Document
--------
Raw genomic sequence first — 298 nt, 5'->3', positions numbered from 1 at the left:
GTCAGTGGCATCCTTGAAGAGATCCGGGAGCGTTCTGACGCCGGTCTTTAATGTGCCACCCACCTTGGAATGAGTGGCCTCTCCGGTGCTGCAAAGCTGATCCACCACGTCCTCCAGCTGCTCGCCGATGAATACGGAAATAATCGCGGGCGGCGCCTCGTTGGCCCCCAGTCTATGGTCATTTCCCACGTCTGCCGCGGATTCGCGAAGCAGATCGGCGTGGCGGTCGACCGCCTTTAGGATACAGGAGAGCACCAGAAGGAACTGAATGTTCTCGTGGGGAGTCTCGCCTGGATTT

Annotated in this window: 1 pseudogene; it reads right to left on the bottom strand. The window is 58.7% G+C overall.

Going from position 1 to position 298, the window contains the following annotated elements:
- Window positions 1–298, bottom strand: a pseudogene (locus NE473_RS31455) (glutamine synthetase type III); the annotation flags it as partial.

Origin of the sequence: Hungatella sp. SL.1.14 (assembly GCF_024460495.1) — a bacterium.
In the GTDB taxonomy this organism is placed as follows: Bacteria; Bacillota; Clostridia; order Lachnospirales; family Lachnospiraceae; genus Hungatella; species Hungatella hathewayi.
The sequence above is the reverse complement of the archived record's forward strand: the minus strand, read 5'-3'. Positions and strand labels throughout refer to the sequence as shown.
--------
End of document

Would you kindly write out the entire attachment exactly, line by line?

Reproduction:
Raw genomic sequence first — 298 nt, 5'->3', positions numbered from 1 at the left:
GTCAGTGGCATCCTTGAAGAGATCCGGGAGCGTTCTGACGCCGGTCTTTAATGTGCCACCCACCTTGGAATGAGTGGCCTCTCCGGTGCTGCAAAGCTGATCCACCACGTCCTCCAGCTGCTCGCCGATGAATACGGAAATAATCGCGGGCGGCGCCTCGTTGGCCCCCAGTCTATGGTCATTTCCCACGTCTGCCGCGGATTCGCGAAGCAGATCGGCGTGGCGGTCGACCGCCTTTAGGATACAGGAGAGCACCAGAAGGAACTGAATGTTCTCGTGGGGAGTCTCGCCTGGATTT

Annotated in this window: 1 pseudogene; it reads right to left on the bottom strand. The window is 58.7% G+C overall.

Going from position 1 to position 298, the window contains the following annotated elements:
- Window positions 1–298, bottom strand: a pseudogene (locus NE473_RS31455) (glutamine synthetase type III); the annotation flags it as partial.

Origin of the sequence: Hungatella sp. SL.1.14 (assembly GCF_024460495.1) — a bacterium.
In the GTDB taxonomy this organism is placed as follows: Bacteria; Bacillota; Clostridia; order Lachnospirales; family Lachnospiraceae; genus Hungatella; species Hungatella hathewayi.
The sequence above is the reverse complement of the archived record's forward strand: the minus strand, read 5'-3'. Positions and strand labels throughout refer to the sequence as shown.